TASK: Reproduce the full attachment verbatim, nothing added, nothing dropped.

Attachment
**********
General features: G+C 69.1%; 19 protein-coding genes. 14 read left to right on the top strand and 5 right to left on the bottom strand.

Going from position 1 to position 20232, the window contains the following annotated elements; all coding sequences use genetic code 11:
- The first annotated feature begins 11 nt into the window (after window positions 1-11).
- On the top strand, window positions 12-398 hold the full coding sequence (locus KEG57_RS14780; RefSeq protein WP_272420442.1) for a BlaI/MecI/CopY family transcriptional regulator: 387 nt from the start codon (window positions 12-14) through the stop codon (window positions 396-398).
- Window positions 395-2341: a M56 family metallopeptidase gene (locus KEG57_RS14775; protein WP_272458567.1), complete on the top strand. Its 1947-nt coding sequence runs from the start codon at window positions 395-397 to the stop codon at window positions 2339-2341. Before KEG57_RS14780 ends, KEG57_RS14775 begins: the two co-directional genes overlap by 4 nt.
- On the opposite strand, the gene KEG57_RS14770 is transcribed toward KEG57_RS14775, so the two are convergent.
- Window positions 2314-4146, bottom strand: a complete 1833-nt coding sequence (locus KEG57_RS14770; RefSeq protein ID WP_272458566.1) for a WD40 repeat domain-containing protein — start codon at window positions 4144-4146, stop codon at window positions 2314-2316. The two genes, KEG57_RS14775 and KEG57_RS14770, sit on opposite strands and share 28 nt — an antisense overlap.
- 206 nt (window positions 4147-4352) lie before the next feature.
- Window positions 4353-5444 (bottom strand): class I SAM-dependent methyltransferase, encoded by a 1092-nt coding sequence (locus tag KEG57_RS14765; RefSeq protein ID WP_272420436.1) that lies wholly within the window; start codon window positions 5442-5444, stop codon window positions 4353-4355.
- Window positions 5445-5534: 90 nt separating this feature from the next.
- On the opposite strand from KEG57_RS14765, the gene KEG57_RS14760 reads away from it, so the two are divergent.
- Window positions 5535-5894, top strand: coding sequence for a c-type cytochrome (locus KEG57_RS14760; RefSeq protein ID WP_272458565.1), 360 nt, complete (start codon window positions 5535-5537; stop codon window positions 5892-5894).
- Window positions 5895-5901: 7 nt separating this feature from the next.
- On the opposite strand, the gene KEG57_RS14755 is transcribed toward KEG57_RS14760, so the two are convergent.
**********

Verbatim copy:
General features: G+C 69.1%; 19 protein-coding genes. 14 read left to right on the top strand and 5 right to left on the bottom strand.

Going from position 1 to position 20232, the window contains the following annotated elements; all coding sequences use genetic code 11:
- The first annotated feature begins 11 nt into the window (after window positions 1-11).
- On the top strand, window positions 12-398 hold the full coding sequence (locus KEG57_RS14780; RefSeq protein WP_272420442.1) for a BlaI/MecI/CopY family transcriptional regulator: 387 nt from the start codon (window positions 12-14) through the stop codon (window positions 396-398).
- Window positions 395-2341: a M56 family metallopeptidase gene (locus KEG57_RS14775; protein WP_272458567.1), complete on the top strand. Its 1947-nt coding sequence runs from the start codon at window positions 395-397 to the stop codon at window positions 2339-2341. Before KEG57_RS14780 ends, KEG57_RS14775 begins: the two co-directional genes overlap by 4 nt.
- On the opposite strand, the gene KEG57_RS14770 is transcribed toward KEG57_RS14775, so the two are convergent.
- Window positions 2314-4146, bottom strand: a complete 1833-nt coding sequence (locus KEG57_RS14770; RefSeq protein ID WP_272458566.1) for a WD40 repeat domain-containing protein — start codon at window positions 4144-4146, stop codon at window positions 2314-2316. The two genes, KEG57_RS14775 and KEG57_RS14770, sit on opposite strands and share 28 nt — an antisense overlap.
- 206 nt (window positions 4147-4352) lie before the next feature.
- Window positions 4353-5444 (bottom strand): class I SAM-dependent methyltransferase, encoded by a 1092-nt coding sequence (locus tag KEG57_RS14765; RefSeq protein ID WP_272420436.1) that lies wholly within the window; start codon window positions 5442-5444, stop codon window positions 4353-4355.
- Window positions 5445-5534: 90 nt separating this feature from the next.
- On the opposite strand from KEG57_RS14765, the gene KEG57_RS14760 reads away from it, so the two are divergent.
- Window positions 5535-5894, top strand: coding sequence for a c-type cytochrome (locus KEG57_RS14760; RefSeq protein ID WP_272458565.1), 360 nt, complete (start codon window positions 5535-5537; stop codon window positions 5892-5894).
- Window positions 5895-5901: 7 nt separating this feature from the next.
- On the opposite strand, the gene KEG57_RS14755 is transcribed toward KEG57_RS14760, so the two are convergent.